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Thread: ROC Navy opens missile base in eastern Taiwan to media

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    ROC Navy opens missile base in eastern Taiwan to media

    Navy opens missile base in eastern Taiwan to media

    Navy opens missile base in eastern Taiwan to media - The China Post


    The nation's navy opened yesterday a military base with Hsiung Feng II anti-ship missiles in eastern Taiwan to the media for the first time.

    Officers and their men gave a demonstration of operations concerning installing and hanging the missiles onto the right positions for launching as well as removing them from missile racks afterward.

    The naval missile base, called “Guhai” (“fortifying the sea” in Chinese) military base, is nestled in a mountain region in eastern Hualien.

    With a camouflage that disguises the military base as an area for ordinary building compounds, the roof tiles of the structures have the special effects of deflecting satellite searches by unfriendly forces or parties.

    There are housing units for residents and commercial hotels for tourists near the base.

    The structures housing the missiles and troops can be easily mistaken for villas at a tourist resort.

    Some of the missile facilities are concealed and some others are mounted on heavy-duty trucks for high mobility.

    Troops handling Hsiung Feng II anti-ship missiles have regularly taken part in large-scale military exercises, including live fire tests in war games.

    But this is the first time the navy has let reporters make an onsite tour of the military facilities.

    The Hsiung Feng II anti-ship missiles measure 4.8 meters in length and can hit targets more than 100 kilometers away.
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    Taiwan trumpets cruise missile production
    Published: Dec. 14, 2010 at 7:21 AM
    ArticleArticle
    Taiwan trumpets cruise missile production - UPI.com

    TAIPEI, Taiwan, Dec. 14 (UPI) -- Taiwan has admitted that it is mass producing long-range cruise missiles capable of reaching mainland China.

    The announcement, made by Chao Shih-chang, Taiwan's deputy defense minister, confirms years of speculation by military analysts that the island was developing the Hsiung Feng 2E land attack cruise missile and the Hsiung Feng 3 anti-ship cruise missile.

    The announcement also signals lingering military tension between Taiwan and China despite a thawing in political and economic ties in recent years.

    Military analysts suggest the announcement marked a major break in Taiwan's long-standing strategy of preparing to thwart possible Chinese military attacks across the Taiwan Straits, developing, instead, a retaliatory capability as far-reaching as mainland China.

    China and Taiwan split at the end of a civil war in 1949. Beijing, however, considers Taiwan a breakaway province that must be brought back into the fold. It has used a number of means, diplomatic and military, to deter other nations from officially recognizing Taiwan as an independent state.

    Even so, relations between both sides have increasingly thawed, allowing Taiwan to pursue trade deals with other countries that have long been reluctant to antagonize Beijing.

    Speaking to legislators, Chao said that "mass production" was "going smoothly." He refused to elaborate.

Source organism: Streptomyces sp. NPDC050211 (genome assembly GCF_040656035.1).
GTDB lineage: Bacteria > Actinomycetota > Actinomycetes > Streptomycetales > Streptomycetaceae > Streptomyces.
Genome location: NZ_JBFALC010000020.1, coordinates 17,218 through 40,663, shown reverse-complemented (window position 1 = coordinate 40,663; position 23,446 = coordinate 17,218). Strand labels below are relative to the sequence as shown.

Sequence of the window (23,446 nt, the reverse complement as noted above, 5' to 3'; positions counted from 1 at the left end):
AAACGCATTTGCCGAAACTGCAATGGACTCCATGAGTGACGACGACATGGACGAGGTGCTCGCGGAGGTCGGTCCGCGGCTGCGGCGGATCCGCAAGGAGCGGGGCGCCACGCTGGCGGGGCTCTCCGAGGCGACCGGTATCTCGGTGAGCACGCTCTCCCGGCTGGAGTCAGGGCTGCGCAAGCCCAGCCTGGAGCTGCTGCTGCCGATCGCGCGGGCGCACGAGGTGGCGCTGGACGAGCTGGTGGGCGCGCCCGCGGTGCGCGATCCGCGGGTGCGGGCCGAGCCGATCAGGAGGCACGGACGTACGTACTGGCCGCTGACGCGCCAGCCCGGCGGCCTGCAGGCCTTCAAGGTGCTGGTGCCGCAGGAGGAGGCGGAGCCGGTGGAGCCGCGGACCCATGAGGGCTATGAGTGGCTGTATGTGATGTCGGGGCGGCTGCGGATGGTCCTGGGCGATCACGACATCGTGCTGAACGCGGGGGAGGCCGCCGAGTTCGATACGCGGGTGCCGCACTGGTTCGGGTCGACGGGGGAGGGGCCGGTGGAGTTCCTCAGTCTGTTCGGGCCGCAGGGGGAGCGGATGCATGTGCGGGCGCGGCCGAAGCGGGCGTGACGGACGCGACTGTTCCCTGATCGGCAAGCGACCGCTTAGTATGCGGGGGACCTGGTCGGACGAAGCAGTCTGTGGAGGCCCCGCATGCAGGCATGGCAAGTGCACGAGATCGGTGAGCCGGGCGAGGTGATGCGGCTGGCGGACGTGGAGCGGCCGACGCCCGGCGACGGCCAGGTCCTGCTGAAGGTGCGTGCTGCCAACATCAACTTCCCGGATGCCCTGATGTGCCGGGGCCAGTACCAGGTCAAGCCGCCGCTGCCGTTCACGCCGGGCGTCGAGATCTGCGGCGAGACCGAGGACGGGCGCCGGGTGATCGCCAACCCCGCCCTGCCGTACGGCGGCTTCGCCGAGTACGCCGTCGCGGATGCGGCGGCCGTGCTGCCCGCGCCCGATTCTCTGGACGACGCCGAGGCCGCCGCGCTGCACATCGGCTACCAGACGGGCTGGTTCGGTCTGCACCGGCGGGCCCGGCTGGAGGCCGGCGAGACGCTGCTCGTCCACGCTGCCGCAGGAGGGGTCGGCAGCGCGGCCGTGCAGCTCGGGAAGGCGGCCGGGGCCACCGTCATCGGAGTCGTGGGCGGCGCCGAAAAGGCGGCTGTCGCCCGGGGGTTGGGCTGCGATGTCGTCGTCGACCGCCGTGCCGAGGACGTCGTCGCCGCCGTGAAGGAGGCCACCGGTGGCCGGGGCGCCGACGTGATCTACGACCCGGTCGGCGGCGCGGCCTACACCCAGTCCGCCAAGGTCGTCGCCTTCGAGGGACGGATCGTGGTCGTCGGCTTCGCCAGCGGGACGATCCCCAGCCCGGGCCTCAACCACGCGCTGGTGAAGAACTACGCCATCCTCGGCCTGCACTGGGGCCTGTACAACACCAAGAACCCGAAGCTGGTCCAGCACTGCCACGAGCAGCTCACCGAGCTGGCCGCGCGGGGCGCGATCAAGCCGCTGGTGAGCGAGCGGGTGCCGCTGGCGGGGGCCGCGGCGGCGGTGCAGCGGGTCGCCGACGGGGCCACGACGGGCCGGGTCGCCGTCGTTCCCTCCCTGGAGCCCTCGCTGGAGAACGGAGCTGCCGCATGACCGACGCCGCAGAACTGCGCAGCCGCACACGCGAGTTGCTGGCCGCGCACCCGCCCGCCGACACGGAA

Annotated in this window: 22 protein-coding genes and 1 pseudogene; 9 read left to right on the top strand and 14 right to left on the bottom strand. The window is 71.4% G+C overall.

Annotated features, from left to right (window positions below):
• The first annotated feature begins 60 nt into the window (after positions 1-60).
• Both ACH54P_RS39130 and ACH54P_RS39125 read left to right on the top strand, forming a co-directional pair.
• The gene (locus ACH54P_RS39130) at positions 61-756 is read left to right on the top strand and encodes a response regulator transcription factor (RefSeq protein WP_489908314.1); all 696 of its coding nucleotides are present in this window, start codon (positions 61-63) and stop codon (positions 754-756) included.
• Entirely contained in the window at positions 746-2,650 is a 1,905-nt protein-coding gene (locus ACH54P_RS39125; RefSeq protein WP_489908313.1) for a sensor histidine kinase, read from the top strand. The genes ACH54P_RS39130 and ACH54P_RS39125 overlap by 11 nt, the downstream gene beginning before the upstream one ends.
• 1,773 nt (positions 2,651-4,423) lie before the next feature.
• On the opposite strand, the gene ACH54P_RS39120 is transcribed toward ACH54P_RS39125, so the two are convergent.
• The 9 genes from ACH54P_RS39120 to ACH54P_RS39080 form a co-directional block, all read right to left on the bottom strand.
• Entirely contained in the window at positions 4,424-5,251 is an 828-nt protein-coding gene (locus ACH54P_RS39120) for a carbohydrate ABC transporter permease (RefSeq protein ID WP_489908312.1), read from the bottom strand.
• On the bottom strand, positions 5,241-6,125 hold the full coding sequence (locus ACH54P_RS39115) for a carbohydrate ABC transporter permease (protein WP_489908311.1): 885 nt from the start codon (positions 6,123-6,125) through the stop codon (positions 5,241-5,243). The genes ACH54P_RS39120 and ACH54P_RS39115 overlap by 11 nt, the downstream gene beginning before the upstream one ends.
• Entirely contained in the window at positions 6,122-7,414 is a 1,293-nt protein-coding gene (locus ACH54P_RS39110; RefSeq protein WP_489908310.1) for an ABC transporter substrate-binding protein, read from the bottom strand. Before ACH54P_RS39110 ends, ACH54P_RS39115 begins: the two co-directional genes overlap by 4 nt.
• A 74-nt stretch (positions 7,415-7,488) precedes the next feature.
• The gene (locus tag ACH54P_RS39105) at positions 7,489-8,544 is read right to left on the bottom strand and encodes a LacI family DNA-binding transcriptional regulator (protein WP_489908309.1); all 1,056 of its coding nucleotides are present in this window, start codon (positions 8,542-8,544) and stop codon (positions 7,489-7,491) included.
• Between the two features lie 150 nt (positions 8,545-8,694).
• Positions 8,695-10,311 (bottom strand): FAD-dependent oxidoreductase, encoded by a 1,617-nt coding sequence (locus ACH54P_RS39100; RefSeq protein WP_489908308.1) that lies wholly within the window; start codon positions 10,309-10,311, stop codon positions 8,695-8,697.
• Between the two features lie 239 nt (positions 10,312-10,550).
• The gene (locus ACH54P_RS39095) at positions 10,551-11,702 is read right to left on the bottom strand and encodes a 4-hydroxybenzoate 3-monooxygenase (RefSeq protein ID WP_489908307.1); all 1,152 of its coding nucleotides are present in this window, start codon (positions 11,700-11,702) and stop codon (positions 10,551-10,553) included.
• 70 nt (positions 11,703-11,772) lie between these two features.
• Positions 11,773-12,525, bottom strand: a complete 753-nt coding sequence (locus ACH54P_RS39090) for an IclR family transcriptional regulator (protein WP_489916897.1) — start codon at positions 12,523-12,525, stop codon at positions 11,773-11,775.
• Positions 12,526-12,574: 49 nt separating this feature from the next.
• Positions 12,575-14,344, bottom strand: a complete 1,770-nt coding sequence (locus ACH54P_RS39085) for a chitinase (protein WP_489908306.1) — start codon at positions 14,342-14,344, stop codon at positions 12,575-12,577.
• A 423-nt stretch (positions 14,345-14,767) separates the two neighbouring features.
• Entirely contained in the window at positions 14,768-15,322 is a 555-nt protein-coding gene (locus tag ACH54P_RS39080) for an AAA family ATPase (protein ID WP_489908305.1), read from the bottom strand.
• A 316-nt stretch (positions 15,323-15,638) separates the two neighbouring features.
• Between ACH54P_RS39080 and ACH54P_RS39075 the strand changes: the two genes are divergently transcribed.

A senior official quoted by the Defense News Web site said that "a few [missiles] have been fielded and could be fielded in a case of war."

    China continues to retain more than 1,000 ballistic missiles pointed at Taiwan and while Beijing traditionally accuses Washington of aiding Taipei, it hasn't issued a response to Taiwan's cruise missile production.

    Washington has tried to bolster Taiwan's defenses, including selling the Taiwanese $6 billion worth of missile defense systems in a deal announced last January, while allaying China's concerns of relations being undermined. Beijing though has urged the U.S. administration to reconsider the move, threatening the suspension of military contacts with the United States as well as slapping sanctions on companies manufacturing the weapons bound for Taiwan.

    Washington is required under the Taiwan Relations Act to ensure that Taiwan can defend itself. The United States remains the island's top arms supplier.

    A leading lawmaker and member of Taiwan's defense council said the missiles weren't intended to threaten China. Still, Lin Yu-fang said: "We have to be pragmatists. It will take time to persuade China to remove those missiles."

    "I think at long last Beijing will come to realize that to remove those missiles will be in their best interest, it will help promote their image as a major power in East Asia," Lin was quoted saying by The Wall Street Journal.

    The legislators said the timing of the announcement was irrelevant to brewing military tension North and South Korea and their respective allies, China and the United States.
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    About the HF-IIE, wouldn't Beijing be far more concerned about the Ohio SSGNs? After all, the number of vectors the HF-IIE flightpaths can take is rather limited.

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    Quote Originally Posted by Skywatcher View Post
    About the HF-IIE, wouldn't Beijing be far more concerned about the Ohio SSGNs? After all, the number of vectors the HF-IIE flightpaths can take is rather limited.
    It's a "face" issue.
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